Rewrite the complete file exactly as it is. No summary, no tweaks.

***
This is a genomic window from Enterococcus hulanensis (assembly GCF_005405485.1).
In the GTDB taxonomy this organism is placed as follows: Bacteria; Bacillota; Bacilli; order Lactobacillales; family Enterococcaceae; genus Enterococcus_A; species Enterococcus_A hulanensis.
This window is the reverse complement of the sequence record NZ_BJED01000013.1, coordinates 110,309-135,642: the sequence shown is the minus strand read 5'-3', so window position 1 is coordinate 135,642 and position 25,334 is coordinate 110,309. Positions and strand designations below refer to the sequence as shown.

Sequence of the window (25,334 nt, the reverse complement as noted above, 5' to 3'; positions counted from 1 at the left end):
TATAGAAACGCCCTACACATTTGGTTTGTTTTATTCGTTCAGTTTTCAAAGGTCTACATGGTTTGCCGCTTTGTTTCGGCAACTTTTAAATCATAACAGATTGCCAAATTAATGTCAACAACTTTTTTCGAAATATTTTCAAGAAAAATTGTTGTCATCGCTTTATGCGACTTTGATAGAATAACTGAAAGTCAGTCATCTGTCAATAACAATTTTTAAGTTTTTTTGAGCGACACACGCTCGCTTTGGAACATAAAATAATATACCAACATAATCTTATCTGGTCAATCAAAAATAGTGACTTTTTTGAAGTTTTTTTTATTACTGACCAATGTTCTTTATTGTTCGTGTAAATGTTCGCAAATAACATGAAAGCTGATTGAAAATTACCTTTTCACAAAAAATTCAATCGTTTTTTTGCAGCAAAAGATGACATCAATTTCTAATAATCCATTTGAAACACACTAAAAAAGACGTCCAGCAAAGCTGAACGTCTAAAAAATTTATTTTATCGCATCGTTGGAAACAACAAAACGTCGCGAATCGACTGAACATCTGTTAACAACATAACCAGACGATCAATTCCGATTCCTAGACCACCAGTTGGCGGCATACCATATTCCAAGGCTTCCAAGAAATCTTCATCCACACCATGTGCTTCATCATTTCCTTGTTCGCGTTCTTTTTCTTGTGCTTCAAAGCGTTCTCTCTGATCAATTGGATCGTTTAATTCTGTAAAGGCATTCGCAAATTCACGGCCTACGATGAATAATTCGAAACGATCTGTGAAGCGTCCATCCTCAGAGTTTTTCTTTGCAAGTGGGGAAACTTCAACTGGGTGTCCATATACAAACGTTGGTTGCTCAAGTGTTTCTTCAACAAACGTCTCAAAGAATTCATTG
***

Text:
This is a genomic window from Enterococcus hulanensis (assembly GCF_005405485.1).
In the GTDB taxonomy this organism is placed as follows: Bacteria; Bacillota; Bacilli; order Lactobacillales; family Enterococcaceae; genus Enterococcus_A; species Enterococcus_A hulanensis.
This window is the reverse complement of the sequence record NZ_BJED01000013.1, coordinates 110,309-135,642: the sequence shown is the minus strand read 5'-3', so window position 1 is coordinate 135,642 and position 25,334 is coordinate 110,309. Positions and strand designations below refer to the sequence as shown.

Sequence of the window (25,334 nt, the reverse complement as noted above, 5' to 3'; positions counted from 1 at the left end):
TATAGAAACGCCCTACACATTTGGTTTGTTTTATTCGTTCAGTTTTCAAAGGTCTACATGGTTTGCCGCTTTGTTTCGGCAACTTTTAAATCATAACAGATTGCCAAATTAATGTCAACAACTTTTTTCGAAATATTTTCAAGAAAAATTGTTGTCATCGCTTTATGCGACTTTGATAGAATAACTGAAAGTCAGTCATCTGTCAATAACAATTTTTAAGTTTTTTTGAGCGACACACGCTCGCTTTGGAACATAAAATAATATACCAACATAATCTTATCTGGTCAATCAAAAATAGTGACTTTTTTGAAGTTTTTTTTATTACTGACCAATGTTCTTTATTGTTCGTGTAAATGTTCGCAAATAACATGAAAGCTGATTGAAAATTACCTTTTCACAAAAAATTCAATCGTTTTTTTGCAGCAAAAGATGACATCAATTTCTAATAATCCATTTGAAACACACTAAAAAAGACGTCCAGCAAAGCTGAACGTCTAAAAAATTTATTTTATCGCATCGTTGGAAACAACAAAACGTCGCGAATCGACTGAACATCTGTTAACAACATAACCAGACGATCAATTCCGATTCCTAGACCACCAGTTGGCGGCATACCATATTCCAAGGCTTCCAAGAAATCTTCATCCACACCATGTGCTTCATCATTTCCTTGTTCGCGTTCTTTTTCTTGTGCTTCAAAGCGTTCTCTCTGATCAATTGGATCGTTTAATTCTGTAAAGGCATTCGCAAATTCACGGCCTACGATGAATAATTCGAAACGATCTGTGAAGCGTCCATCCTCAGAGTTTTTCTTTGCAAGTGGGGAAACTTCAACTGGGTGTCCATATACAAACGTTGGTTGCTCAAGTGTTTCTTCAACAAACGTCTCAAAGAATTCATTG